The ‘new’ Marist parish in Christchurch is an example of the Marist Fathers’ preference for missionary parishes, says the Addington Parish Priest, Fr John Craddock.
Newly arrived back in Christchurch from France where he has been chaplain in an international Marist venture, promoted by the general administrations of the Marist Brothers and Marist Fathers, Craddock couldn’t help but noticing the multi-cultural makeup of his new parish.
“On Pentecost Sunday, eight languages were spoken at Saturday Evening Mass and seven at the 10.30am Morning Mass,” he said.
Craddock observed that many of the 700 people present heard the words of the resurrected Christ Jesus “Peace be with you” in their own language.
The parish school also reflects this diversity of tongues.
“Of its 144 pupils from a dozen nationalities, 38% identify as Filipino, 26% Maori/Polynesian, 25% New Zealanders and 5% Chinese,” said Craddock.
Having been in France during the major earthquakes, Craddock is saddened to have seen the devastation in central Christchurch first-hand.
“Since a lot of the city has shifted to Addington we’re almost central-city again,” Craddock observed as he reflected on the swap to Addington from the central city parish at St Mary’s Manchester Street.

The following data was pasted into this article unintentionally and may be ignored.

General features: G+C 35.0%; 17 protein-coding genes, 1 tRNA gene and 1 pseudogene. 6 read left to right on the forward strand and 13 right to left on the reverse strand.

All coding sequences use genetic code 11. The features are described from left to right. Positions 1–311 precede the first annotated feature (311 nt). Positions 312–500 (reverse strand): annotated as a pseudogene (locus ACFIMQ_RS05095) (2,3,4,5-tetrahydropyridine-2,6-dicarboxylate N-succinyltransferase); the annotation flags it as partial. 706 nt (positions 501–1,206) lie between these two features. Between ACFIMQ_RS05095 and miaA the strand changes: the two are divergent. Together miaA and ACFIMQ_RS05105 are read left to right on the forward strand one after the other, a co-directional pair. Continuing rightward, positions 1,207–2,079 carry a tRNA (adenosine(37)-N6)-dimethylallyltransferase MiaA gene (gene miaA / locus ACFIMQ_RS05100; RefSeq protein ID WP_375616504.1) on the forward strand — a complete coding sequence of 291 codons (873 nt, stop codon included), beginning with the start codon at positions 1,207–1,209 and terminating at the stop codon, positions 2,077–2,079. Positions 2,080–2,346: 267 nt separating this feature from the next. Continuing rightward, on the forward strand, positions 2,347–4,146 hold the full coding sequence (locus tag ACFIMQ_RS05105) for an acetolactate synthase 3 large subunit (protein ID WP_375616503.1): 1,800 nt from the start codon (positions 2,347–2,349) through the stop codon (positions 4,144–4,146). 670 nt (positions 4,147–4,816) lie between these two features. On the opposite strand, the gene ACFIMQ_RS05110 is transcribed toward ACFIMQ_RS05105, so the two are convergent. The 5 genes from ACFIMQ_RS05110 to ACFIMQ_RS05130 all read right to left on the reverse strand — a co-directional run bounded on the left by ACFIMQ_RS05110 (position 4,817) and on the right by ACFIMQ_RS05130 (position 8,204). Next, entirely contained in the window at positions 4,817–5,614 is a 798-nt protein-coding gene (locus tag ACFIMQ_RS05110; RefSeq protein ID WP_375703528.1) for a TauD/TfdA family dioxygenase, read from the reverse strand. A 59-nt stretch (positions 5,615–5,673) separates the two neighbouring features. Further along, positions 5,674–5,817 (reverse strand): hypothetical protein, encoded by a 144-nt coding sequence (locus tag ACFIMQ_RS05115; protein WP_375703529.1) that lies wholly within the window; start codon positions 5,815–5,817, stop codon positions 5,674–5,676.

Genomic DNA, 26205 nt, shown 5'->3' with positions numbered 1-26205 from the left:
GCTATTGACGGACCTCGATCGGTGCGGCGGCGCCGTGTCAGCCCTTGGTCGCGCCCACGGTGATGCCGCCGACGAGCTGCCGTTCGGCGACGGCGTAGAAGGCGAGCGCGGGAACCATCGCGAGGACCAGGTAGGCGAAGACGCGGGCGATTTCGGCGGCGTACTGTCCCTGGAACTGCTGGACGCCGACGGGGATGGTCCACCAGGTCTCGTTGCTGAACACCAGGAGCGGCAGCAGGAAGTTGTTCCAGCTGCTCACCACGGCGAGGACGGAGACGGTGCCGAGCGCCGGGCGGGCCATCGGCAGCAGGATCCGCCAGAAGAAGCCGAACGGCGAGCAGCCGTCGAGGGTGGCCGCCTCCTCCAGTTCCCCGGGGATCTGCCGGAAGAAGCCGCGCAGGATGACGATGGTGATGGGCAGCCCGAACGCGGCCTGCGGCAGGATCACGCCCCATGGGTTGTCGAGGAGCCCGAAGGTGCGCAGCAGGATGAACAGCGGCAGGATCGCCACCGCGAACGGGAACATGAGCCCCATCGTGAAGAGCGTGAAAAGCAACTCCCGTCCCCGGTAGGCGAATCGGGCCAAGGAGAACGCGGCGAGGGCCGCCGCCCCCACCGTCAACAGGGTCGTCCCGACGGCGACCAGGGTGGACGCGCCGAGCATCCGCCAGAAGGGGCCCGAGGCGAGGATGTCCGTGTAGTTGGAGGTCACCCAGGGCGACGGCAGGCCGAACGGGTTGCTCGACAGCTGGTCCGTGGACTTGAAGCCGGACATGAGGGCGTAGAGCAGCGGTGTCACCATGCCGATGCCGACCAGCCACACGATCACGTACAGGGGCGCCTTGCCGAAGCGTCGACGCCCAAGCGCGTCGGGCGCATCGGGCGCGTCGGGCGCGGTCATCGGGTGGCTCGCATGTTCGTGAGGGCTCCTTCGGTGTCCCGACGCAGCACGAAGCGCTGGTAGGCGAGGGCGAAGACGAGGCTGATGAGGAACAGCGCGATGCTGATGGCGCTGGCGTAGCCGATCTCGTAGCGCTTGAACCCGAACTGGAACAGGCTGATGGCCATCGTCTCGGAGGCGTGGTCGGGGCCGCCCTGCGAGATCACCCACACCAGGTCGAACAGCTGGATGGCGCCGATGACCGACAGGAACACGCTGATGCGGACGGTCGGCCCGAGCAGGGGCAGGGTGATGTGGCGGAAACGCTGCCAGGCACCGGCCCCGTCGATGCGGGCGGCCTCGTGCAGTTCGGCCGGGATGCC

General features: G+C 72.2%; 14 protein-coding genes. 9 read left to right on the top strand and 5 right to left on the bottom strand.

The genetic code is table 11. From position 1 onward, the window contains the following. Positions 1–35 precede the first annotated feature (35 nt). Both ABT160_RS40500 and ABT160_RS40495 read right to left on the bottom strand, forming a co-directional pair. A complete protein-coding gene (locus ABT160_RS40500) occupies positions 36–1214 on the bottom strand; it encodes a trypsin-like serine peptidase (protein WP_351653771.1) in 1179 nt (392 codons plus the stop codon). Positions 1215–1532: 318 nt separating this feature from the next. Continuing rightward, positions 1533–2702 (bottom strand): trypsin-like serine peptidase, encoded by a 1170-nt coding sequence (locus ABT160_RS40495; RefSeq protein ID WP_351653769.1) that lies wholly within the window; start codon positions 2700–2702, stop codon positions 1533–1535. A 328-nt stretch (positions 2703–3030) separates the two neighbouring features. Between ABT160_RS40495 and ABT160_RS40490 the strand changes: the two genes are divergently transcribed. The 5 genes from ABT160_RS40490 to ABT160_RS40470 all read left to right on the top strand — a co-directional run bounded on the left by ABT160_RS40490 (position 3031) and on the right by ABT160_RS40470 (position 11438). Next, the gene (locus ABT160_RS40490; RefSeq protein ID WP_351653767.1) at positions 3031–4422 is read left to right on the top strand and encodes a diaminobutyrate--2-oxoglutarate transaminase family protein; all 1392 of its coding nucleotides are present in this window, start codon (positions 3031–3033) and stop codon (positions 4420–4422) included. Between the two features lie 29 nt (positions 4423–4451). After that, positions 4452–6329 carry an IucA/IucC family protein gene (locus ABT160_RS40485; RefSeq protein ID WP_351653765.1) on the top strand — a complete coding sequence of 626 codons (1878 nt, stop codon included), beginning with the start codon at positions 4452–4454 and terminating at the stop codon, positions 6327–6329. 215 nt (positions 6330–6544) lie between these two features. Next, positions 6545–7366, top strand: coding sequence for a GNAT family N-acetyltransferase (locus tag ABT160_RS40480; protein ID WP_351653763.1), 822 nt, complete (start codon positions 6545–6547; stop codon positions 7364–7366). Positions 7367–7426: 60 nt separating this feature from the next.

The Sacred Heart parish in Addington has a proud history of being the home of early Irish migrants, labourers especially in the Railway Workshops.
Today, many of these families retain links to their Addington roots, however a succession of nearly 10,500 earthquakes and after-shocks has not only stirred the body many are flocking back to this inner city suburb in a gentrification rather like that which occurred in Ponsonby or in Newtown on the other Island.
“In some sad way, it is to these New Zealanders that missionary work is more urgent as somewhere along the way, when we thought our maintenance was ‘going pretty good’, many of the descendants of the Irish Catholic pioneers had taken their faith for granted and failed to teach it and hand it on,” Craddock said.
Looking to the future Craddock says the future of the parish is the young generation enrolled in the parish school who can be encouraged to become missionary to their families.